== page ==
and restoration of PS Waimarie. Waimarie is the last fully
operational steam paddler left in New Zealand and a cruise
on this historic vessel is a must for any visitor to Wanganui.
Our picturesque city centre has been revitalised by the
restoration of its heritage streets and buildings. Wanganui's
central shopping area is based in the revitalised Victoria
Avenue where gaslights, wrought iron garden seats, palm
and plane trees and wide paved footpaths combine to create
the beauty of Wanganui's main street. Retailers have restored
and preserved many of the buildings that reflect Wanganui's
rich history. Cafés, an art deco cinema and an
English-style pub all add to the attraction of shopping
in Wanganui. In amongst the heritage we have the modern
also, with an air-conditioned shopping mall that boasts
a small food hall in addition to a wide variety of shops.
in Wanganui is characterised by the small speciality shops
where you will be greeted with good old New Zealand warmth
and great customer service.
Wanganui In Bloom runs from December to the end of February
when over 800 hanging flower baskets adorn the streets
Wanganui offers a variety of entertainment options ranging
from ten pin bowling to movies in our beautiful art deco
cinema or having a quiet drink at one of our many attractive
bars. The Ceildh and the Celtic bars offer a touch of
the Irish while the Rutland Arms recreates the feel of
an English pub and serves many English beers on tap. The
Red Lion Inn is a great place to enjoy a drink with the
locals overlooking the Whanganui River or relax and enjoy
a café style meal or snack and a glass of wine
at Peppers, the Oaks, and the Buzz Bar.
From Wellington, Wanganui is a two and a half hour
easy drive, and passes through the picturesque small towns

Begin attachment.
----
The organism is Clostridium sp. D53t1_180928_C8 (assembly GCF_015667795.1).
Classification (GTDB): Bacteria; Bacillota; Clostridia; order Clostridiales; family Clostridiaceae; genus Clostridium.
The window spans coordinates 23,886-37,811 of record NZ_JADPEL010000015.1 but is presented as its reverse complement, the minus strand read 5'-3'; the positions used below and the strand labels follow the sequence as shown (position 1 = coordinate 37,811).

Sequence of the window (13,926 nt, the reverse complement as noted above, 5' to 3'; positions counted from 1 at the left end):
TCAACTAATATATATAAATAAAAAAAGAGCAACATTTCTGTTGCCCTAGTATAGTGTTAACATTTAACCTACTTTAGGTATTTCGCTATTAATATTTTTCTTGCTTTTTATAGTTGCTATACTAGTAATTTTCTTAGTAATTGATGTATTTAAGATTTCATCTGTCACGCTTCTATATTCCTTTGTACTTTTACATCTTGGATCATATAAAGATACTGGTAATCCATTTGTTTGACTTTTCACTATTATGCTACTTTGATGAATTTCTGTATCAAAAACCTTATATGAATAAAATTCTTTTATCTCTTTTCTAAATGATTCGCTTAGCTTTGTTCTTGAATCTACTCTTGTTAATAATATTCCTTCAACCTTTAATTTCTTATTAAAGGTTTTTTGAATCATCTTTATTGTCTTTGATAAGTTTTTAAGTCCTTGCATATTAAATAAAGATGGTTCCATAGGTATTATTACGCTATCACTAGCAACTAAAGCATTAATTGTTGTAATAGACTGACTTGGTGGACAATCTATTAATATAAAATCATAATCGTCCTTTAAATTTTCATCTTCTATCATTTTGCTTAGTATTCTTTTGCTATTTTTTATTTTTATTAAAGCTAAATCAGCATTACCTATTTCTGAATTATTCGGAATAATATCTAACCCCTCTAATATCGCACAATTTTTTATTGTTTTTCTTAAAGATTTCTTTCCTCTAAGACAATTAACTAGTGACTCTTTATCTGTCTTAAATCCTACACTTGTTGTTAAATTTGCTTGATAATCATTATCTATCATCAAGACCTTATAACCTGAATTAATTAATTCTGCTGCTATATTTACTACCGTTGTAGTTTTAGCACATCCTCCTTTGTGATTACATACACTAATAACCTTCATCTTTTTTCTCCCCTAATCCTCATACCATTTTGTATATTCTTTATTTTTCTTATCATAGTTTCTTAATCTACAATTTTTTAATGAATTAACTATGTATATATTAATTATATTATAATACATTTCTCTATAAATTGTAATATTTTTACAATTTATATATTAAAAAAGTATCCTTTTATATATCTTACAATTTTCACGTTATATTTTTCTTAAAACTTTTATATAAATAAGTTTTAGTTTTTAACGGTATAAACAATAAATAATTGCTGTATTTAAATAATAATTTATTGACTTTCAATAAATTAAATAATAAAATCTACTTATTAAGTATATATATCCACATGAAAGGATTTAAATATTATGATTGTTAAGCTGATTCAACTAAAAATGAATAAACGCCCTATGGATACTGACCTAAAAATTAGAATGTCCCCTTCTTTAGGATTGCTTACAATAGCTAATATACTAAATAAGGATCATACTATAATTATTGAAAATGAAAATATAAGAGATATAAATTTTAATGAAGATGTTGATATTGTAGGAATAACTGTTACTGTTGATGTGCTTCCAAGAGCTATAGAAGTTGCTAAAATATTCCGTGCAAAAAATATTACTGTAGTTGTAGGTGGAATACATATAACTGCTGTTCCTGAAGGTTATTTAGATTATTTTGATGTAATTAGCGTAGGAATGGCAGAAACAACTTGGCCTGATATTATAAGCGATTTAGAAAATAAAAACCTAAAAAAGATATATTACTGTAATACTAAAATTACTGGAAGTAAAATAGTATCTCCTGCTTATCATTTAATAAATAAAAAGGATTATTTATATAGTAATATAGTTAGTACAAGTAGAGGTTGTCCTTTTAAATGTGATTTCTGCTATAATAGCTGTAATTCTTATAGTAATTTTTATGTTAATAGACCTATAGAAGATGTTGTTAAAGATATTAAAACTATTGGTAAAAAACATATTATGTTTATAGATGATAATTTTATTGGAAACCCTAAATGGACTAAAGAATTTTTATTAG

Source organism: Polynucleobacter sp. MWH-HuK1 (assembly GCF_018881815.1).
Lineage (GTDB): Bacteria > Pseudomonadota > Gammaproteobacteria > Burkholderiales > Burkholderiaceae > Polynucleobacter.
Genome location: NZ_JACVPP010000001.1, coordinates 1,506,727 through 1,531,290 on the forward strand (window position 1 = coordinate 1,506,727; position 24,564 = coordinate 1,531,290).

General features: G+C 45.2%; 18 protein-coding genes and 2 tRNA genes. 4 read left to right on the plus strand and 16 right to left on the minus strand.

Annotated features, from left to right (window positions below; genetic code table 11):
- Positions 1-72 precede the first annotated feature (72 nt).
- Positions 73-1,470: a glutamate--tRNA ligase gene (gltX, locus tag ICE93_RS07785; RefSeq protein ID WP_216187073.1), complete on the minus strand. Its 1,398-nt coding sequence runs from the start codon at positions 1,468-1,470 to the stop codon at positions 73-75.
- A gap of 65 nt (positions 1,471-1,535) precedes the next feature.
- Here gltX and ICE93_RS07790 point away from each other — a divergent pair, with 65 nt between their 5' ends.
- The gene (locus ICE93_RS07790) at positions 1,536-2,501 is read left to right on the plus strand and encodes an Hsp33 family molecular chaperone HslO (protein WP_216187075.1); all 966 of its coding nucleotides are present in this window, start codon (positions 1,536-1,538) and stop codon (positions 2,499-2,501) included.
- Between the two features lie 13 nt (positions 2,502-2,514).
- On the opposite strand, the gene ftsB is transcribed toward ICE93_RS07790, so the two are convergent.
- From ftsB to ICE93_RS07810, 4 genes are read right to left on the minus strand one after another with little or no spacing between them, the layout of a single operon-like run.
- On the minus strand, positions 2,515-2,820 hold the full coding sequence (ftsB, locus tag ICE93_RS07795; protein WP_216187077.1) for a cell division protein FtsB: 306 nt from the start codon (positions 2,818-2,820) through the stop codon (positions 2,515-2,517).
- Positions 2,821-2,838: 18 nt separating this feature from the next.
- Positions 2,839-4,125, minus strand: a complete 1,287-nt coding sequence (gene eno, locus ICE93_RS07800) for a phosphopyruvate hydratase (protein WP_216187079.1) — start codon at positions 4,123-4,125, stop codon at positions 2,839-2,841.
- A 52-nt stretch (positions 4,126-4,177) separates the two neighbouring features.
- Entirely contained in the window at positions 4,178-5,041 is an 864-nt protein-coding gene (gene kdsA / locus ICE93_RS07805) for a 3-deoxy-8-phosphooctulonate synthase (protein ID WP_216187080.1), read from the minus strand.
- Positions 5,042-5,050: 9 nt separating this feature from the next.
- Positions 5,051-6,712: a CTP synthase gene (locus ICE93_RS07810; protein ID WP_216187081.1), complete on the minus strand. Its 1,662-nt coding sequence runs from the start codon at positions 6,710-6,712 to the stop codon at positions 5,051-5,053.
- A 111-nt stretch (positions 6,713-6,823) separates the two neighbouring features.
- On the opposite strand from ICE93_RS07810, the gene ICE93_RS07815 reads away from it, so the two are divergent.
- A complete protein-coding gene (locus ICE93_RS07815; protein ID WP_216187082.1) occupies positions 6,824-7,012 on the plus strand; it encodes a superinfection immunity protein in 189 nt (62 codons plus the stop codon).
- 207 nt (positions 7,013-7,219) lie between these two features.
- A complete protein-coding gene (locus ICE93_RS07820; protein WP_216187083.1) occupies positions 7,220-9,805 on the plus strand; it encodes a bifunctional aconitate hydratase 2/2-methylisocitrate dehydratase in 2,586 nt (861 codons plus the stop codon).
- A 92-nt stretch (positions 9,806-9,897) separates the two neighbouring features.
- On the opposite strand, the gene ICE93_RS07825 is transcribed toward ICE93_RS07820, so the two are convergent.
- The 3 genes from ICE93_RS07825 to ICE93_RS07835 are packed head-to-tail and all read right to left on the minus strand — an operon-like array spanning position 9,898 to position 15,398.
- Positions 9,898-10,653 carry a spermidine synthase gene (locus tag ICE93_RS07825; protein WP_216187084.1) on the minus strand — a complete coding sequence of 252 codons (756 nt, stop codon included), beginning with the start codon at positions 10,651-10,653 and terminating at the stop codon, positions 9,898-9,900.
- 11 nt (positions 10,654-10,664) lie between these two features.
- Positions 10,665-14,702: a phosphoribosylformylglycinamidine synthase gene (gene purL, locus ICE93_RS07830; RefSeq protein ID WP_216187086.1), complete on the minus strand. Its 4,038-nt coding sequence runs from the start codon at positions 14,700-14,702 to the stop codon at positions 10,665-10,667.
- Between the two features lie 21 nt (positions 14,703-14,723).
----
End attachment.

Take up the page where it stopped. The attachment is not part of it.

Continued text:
of Levin, Foxton, and Bulls. Take State Highway One to
Bulls and State Highway Three form bulls to Wanganui.
Rotorua and Taupo, Wanganui is a scenic drive through
some of the most beautiful parts of the North Island.
State Highway Three takes you down the country from Rotorua,
through Taupo with State Highway Four taking you through
to National Park, Raetihi and then on to Wanganui. You
may wish to stop at National Park and enjoy a days skiing
on Mount Ruapehu before heading down to Wanganui. The
skifields are only an hour and a half drive from the city.
an alternative route to State Highway-Four is to take
the historic and scenic Whanganui River Road from Raetihi
to Pipiriki and down to Wanganui. This road takes you
through the beautiful Whanganui National Park and the
settlements of Jerusalem - home to James K Baxter Mother
Aubert two historical New Zealand figures - Ranana and
Atene, with many historical points of interest along the
way. The River Road is renown for its unspoilt loveliness
but it is a scenic route and not for those in a hurry
as it is windy and unsealed in places.
Legend of the Whanganui River
When the great mountains Tongariro and Taranaki came
into conflict over the love of the beautiful Mount Pihanga,
a mighty battle ensued. Tongariro eventually won this
fierce battle and Taranaki, wild with grief and anger
at he loss of his love, ripped himself out of the ground,
and tore a path through the country towards the setting
sun. When dawn arrived, Taranaki had reached the ocean,
where he paused and then turned north before coming to
rest in solitary isolation on the West Coast of the North
Island, where he still sits today. Soon after the mighty
battle, a stream of clear water sprang from Tongariro,
which filled and healed the wound Taranaki had made in
his flight towards the ocean. Green forests, filled with
the songs of birds, grew throughout the valley of this